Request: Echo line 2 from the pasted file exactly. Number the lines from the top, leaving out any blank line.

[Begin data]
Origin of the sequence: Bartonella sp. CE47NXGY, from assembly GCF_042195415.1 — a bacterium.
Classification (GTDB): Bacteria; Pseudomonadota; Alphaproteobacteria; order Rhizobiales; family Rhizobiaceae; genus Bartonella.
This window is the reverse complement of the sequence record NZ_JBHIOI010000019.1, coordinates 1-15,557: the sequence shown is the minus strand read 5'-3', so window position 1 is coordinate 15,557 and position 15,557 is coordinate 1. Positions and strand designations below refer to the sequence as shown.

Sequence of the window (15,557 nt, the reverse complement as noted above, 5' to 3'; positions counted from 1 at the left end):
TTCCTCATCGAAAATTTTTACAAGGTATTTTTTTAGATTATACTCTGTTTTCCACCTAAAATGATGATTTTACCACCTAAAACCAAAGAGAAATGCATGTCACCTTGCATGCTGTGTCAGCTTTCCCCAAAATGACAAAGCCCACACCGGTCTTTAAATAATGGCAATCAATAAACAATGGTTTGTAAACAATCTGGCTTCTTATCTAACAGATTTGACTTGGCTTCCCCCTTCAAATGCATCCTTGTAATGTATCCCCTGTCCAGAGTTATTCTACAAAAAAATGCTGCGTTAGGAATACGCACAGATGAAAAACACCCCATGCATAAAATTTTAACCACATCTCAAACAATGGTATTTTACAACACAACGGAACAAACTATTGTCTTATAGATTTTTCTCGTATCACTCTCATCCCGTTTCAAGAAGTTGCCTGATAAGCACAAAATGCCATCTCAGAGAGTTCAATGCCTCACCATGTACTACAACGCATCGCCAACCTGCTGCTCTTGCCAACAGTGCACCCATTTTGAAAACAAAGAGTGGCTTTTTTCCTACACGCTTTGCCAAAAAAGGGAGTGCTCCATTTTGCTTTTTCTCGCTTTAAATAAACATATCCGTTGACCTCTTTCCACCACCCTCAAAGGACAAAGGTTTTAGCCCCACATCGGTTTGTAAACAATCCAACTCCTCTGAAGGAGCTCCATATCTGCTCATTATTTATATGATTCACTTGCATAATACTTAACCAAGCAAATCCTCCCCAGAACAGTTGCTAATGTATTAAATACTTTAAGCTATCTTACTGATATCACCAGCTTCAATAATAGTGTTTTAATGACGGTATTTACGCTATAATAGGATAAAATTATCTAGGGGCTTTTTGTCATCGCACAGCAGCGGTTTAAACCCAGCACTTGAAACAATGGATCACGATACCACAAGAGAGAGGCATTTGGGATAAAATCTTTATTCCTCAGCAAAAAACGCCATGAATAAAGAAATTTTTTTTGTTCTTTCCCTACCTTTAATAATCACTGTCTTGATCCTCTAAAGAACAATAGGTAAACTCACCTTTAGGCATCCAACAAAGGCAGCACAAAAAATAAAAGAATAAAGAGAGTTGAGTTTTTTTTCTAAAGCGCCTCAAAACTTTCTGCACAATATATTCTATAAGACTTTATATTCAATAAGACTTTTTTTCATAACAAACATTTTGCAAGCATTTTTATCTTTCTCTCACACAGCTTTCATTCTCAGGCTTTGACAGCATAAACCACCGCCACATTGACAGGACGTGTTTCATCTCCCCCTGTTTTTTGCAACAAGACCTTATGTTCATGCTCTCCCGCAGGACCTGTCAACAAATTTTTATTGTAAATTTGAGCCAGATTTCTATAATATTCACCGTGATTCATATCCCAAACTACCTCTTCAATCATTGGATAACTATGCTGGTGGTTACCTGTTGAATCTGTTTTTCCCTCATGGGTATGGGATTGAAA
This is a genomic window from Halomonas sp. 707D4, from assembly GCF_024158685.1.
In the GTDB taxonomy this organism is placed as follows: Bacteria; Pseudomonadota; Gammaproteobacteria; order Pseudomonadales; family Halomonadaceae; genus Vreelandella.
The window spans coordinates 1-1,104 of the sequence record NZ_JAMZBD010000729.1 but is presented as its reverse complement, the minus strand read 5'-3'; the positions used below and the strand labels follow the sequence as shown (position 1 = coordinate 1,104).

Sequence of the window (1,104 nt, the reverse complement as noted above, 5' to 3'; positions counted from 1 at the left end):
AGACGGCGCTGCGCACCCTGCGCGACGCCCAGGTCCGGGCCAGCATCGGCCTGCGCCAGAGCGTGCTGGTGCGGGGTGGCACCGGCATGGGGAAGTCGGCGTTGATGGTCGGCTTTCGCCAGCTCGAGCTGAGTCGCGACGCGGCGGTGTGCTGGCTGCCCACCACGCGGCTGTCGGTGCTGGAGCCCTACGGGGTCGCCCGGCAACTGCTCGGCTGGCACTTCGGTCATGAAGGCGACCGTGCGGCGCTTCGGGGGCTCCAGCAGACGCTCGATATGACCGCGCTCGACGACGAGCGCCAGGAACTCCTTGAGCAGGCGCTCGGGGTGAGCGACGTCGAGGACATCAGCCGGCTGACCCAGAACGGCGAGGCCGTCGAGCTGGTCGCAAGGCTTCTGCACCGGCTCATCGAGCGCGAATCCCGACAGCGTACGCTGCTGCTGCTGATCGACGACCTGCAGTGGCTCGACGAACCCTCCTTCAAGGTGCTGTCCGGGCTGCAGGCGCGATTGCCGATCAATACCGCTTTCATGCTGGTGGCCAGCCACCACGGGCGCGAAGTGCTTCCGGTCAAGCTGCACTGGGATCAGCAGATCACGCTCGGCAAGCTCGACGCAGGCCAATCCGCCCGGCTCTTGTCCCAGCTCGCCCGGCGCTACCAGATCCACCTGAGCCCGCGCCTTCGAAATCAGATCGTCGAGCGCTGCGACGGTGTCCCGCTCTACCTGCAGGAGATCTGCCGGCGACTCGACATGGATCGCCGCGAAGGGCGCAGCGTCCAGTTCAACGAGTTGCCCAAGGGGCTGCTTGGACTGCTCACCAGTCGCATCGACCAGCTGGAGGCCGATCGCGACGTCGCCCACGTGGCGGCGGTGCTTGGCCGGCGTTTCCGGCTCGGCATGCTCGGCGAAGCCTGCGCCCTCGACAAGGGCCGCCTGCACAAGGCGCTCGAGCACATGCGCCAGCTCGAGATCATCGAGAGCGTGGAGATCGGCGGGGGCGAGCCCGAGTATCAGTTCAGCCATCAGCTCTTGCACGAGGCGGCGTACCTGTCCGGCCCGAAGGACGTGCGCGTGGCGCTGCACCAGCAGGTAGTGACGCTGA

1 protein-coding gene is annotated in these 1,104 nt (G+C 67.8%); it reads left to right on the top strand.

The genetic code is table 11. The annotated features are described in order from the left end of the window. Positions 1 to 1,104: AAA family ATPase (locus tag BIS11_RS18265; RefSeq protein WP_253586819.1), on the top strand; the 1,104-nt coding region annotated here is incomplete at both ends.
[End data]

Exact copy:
Classification (GTDB): Bacteria; Pseudomonadota; Alphaproteobacteria; order Rhizobiales; family Rhizobiaceae; genus Bartonella.